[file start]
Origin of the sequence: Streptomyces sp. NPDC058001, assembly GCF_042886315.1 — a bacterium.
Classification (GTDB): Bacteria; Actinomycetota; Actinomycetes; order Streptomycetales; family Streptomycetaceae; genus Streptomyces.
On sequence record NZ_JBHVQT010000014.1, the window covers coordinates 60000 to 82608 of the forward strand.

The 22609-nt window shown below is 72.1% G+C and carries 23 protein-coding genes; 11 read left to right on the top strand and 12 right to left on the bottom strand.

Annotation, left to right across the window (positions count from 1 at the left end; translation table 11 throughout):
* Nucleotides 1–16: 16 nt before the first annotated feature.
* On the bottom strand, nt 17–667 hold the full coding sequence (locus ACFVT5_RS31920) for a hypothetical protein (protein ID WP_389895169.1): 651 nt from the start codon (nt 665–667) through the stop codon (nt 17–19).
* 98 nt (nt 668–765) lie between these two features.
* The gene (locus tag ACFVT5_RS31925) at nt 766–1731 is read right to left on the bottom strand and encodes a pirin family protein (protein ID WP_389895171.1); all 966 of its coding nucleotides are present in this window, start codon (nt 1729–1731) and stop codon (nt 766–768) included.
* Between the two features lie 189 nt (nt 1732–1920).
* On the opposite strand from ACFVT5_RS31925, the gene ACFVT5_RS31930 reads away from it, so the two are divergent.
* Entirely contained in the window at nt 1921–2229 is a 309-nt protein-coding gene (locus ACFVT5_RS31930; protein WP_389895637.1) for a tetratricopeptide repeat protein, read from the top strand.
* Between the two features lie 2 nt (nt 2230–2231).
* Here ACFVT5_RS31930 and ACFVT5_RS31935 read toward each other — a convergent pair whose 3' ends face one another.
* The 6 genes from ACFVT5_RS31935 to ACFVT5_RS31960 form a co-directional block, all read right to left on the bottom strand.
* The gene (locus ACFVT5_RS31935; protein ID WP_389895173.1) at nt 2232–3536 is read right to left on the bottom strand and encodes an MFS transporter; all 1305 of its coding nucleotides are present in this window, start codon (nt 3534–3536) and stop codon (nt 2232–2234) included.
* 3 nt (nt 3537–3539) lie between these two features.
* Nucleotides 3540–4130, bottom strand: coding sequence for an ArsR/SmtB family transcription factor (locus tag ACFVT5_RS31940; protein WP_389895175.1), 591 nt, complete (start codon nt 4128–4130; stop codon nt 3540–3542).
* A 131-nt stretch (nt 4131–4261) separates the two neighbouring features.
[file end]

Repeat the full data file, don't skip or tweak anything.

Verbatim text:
Origin of the sequence: Streptomyces sp. NPDC058001, assembly GCF_042886315.1 — a bacterium.
Classification (GTDB): Bacteria; Actinomycetota; Actinomycetes; order Streptomycetales; family Streptomycetaceae; genus Streptomyces.
On sequence record NZ_JBHVQT010000014.1, the window covers coordinates 60000 to 82608 of the forward strand.

The 22609-nt window shown below is 72.1% G+C and carries 23 protein-coding genes; 11 read left to right on the top strand and 12 right to left on the bottom strand.

Annotation, left to right across the window (positions count from 1 at the left end; translation table 11 throughout):
* Nucleotides 1–16: 16 nt before the first annotated feature.
* On the bottom strand, nt 17–667 hold the full coding sequence (locus ACFVT5_RS31920) for a hypothetical protein (protein ID WP_389895169.1): 651 nt from the start codon (nt 665–667) through the stop codon (nt 17–19).
* 98 nt (nt 668–765) lie between these two features.
* The gene (locus tag ACFVT5_RS31925) at nt 766–1731 is read right to left on the bottom strand and encodes a pirin family protein (protein ID WP_389895171.1); all 966 of its coding nucleotides are present in this window, start codon (nt 1729–1731) and stop codon (nt 766–768) included.
* Between the two features lie 189 nt (nt 1732–1920).
* On the opposite strand from ACFVT5_RS31925, the gene ACFVT5_RS31930 reads away from it, so the two are divergent.
* Entirely contained in the window at nt 1921–2229 is a 309-nt protein-coding gene (locus ACFVT5_RS31930; protein WP_389895637.1) for a tetratricopeptide repeat protein, read from the top strand.
* Between the two features lie 2 nt (nt 2230–2231).
* Here ACFVT5_RS31930 and ACFVT5_RS31935 read toward each other — a convergent pair whose 3' ends face one another.
* The 6 genes from ACFVT5_RS31935 to ACFVT5_RS31960 form a co-directional block, all read right to left on the bottom strand.
* The gene (locus ACFVT5_RS31935; protein ID WP_389895173.1) at nt 2232–3536 is read right to left on the bottom strand and encodes an MFS transporter; all 1305 of its coding nucleotides are present in this window, start codon (nt 3534–3536) and stop codon (nt 2232–2234) included.
* 3 nt (nt 3537–3539) lie between these two features.
* Nucleotides 3540–4130, bottom strand: coding sequence for an ArsR/SmtB family transcription factor (locus tag ACFVT5_RS31940; protein WP_389895175.1), 591 nt, complete (start codon nt 4128–4130; stop codon nt 3540–3542).
* A 131-nt stretch (nt 4131–4261) separates the two neighbouring features.